## 3 Solutions to recover view space position in perspective projection

The projection matrix describes the mapping from 3D points of a scene, to 2D points of the viewport. It transforms from view (eye) space to the clip space, and the coordinates in the clip space are transformed to the normalized device coordinates (NDC) by dividing with the *w* component of the clip coordinates. The NDC are in range (-1,-1,-1) to (1,1,1).

At Perspective Projection the projection matrix describes the mapping from 3D points in the world as they are seen from of a pinhole camera, to 2D points of the viewport.

The eye space coordinates in the camera frustum (a truncated pyramid) are mapped to a cube (the normalized device coordinates).

Perspective Projection Matrix:

```
r = right, l = left, b = bottom, t = top, n = near, f = far
2*n/(r-l) 0 0 0
0 2*n/(t-b) 0 0
(r+l)/(r-l) (t+b)/(t-b) -(f+n)/(f-n) -1
0 0 -2*f*n/(f-n) 0
```

it follows:

```
aspect = w / h
tanFov = tan( fov_y * 0.5 );
prjMat[0][0] = 2*n/(r-l) = 1.0 / (tanFov * aspect)
prjMat[1][1] = 2*n/(t-b) = 1.0 / tanFov
```

At Perspective Projection, the Z component is calculated by the **rational function**:

```
z_ndc = ( -z_eye * (f+n)/(f-n) - 2*f*n/(f-n) ) / -z_eye
```

The depth (`gl_FragCoord.z`

and `gl_FragDepth`

) is calculated as follows:

```
z_ndc = clip_space_pos.z / clip_space_pos.w;
depth = (((farZ-nearZ) * z_ndc) + nearZ + farZ) / 2.0;
```

### 1. Field of view and aspect ratio

Since the projection matrix is defined by the field of view and the aspect ratio it is possible to recover the viewport position with the field of view and the aspect ratio. Provided that it is a symmetrical perspective projection and the normalized device coordinates, the depth and the near and far plane are known.

Recover the Z distance in view space:

```
z_ndc = 2.0 * depth - 1.0;
z_eye = 2.0 * n * f / (f + n - z_ndc * (f - n));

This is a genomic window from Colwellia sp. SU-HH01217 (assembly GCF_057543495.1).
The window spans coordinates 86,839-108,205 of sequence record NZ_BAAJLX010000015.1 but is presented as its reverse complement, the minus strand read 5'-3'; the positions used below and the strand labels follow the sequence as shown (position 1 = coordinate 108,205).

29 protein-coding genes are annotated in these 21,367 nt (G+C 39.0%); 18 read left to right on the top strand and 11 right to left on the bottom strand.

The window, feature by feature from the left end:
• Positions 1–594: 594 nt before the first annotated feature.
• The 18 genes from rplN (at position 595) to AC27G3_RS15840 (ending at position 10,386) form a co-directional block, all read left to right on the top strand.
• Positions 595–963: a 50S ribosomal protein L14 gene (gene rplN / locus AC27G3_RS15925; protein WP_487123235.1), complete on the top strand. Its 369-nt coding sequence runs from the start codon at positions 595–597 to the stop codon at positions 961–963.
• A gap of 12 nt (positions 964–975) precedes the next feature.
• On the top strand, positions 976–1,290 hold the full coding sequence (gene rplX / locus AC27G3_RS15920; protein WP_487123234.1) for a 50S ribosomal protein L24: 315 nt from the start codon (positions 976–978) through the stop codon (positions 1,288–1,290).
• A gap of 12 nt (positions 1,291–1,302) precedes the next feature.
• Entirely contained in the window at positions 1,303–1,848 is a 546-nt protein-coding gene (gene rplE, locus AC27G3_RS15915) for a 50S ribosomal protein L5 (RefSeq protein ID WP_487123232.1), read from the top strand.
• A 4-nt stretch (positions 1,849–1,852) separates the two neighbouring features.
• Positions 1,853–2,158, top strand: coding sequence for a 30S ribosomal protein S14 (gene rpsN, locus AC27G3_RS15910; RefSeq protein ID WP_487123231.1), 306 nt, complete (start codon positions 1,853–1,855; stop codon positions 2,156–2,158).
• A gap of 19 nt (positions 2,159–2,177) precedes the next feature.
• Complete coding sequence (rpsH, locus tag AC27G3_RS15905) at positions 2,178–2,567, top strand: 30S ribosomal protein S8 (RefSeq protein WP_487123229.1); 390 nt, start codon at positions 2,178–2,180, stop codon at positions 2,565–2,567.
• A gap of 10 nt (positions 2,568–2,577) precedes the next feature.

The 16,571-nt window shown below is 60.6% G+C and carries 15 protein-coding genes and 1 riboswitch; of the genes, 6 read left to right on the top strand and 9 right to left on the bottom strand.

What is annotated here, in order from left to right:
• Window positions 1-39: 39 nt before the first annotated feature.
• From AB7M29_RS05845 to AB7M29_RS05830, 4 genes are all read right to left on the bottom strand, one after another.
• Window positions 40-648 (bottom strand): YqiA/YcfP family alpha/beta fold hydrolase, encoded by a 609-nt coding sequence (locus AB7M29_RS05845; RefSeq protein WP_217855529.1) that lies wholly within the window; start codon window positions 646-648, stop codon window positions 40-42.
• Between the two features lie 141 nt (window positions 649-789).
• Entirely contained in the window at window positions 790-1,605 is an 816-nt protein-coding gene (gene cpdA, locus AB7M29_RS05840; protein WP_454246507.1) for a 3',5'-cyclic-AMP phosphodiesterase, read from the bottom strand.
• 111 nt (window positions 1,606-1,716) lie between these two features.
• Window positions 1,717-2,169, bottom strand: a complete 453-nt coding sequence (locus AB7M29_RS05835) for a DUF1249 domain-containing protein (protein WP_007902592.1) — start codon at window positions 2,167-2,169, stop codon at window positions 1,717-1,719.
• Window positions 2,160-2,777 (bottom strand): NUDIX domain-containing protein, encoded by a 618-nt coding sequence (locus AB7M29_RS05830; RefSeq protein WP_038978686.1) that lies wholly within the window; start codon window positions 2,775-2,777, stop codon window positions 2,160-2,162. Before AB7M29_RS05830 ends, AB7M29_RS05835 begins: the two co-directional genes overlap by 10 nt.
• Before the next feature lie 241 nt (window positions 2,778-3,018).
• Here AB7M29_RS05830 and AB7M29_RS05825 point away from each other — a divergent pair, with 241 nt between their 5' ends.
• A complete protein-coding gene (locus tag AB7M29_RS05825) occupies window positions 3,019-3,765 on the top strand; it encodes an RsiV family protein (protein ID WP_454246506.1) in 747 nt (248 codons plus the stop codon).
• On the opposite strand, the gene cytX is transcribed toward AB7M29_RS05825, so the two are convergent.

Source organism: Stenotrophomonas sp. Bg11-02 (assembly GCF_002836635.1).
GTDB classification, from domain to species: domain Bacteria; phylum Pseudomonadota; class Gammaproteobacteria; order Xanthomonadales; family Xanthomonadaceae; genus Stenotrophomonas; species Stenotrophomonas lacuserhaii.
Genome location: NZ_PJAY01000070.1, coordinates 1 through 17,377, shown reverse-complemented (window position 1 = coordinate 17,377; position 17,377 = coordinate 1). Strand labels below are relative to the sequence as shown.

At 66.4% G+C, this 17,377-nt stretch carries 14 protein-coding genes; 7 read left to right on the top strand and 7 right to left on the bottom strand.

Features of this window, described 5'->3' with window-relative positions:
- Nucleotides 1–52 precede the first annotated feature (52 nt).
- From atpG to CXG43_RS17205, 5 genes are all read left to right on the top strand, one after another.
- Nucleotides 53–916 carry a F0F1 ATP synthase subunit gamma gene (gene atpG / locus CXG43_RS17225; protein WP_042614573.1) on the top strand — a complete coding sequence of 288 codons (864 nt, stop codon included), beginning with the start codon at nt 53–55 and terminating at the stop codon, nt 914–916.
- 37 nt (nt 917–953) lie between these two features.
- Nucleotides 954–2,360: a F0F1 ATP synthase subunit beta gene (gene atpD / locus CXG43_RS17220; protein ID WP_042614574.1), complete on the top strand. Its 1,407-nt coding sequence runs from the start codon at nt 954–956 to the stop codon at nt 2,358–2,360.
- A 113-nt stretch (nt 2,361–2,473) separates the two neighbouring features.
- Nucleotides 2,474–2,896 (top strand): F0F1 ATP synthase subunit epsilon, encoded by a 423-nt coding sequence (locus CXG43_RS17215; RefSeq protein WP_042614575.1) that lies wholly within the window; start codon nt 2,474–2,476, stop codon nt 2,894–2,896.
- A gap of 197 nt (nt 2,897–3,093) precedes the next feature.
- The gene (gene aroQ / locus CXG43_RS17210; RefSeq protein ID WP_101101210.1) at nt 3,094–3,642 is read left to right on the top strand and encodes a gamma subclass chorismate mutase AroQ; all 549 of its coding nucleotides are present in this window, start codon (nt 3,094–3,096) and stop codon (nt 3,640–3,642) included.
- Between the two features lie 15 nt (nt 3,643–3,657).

```

Recover the view space position by the XY normalized device coordinates:

```
ndc_x, ndc_y = xy normalized device coordinates in range from (-1, -1) to (1, 1):
viewPos.x = z_eye * ndc_x * aspect * tanFov;
viewPos.y = z_eye * ndc_y * tanFov;
viewPos.z = -z_eye;
```

### 2. Projection matrix

The projection parameters, defined by the field of view and the aspect ratio, are stored in the projection matrix. Therefore the viewport position can be recovered by the values from the projection matrix, from a symmetrical perspective projection.

Note the relation between projection matrix, field of view and aspect ratio:

```
prjMat[0][0] = 2*n/(r-l) = 1.0 / (tanFov * aspect);
prjMat[1][1] = 2*n/(t-b) = 1.0 / tanFov;
prjMat[2][2] = -(f+n)/(f-n)
prjMat[3][2] = -2*f*n/(f-n)
```

Recover the Z distance in view space:

```
A = prj_mat[2][2];
B = prj_mat[3][2];
z_ndc = 2.0 * depth - 1.0;
z_eye = B / (A + z_ndc);
```

Recover the view space position by the XY normalized device coordinates:

```
viewPos.x = z_eye * ndc_x / prjMat[0][0];
viewPos.y = z_eye * ndc_y / prjMat[1][1];
viewPos.z = -z_eye;
```

### 3. Inverse projection matrix

Of course the viewport position can be recovered by the inverse projection matrix.

```
mat4 inversePrjMat = inverse( prjMat );
vec4 viewPosH = inversePrjMat * vec3( ndc_x, ndc_y, 2.0 * depth - 1.0, 1.0 )
vec3 viewPos = viewPos.xyz / viewPos.w;
```

See also the answers to the following question: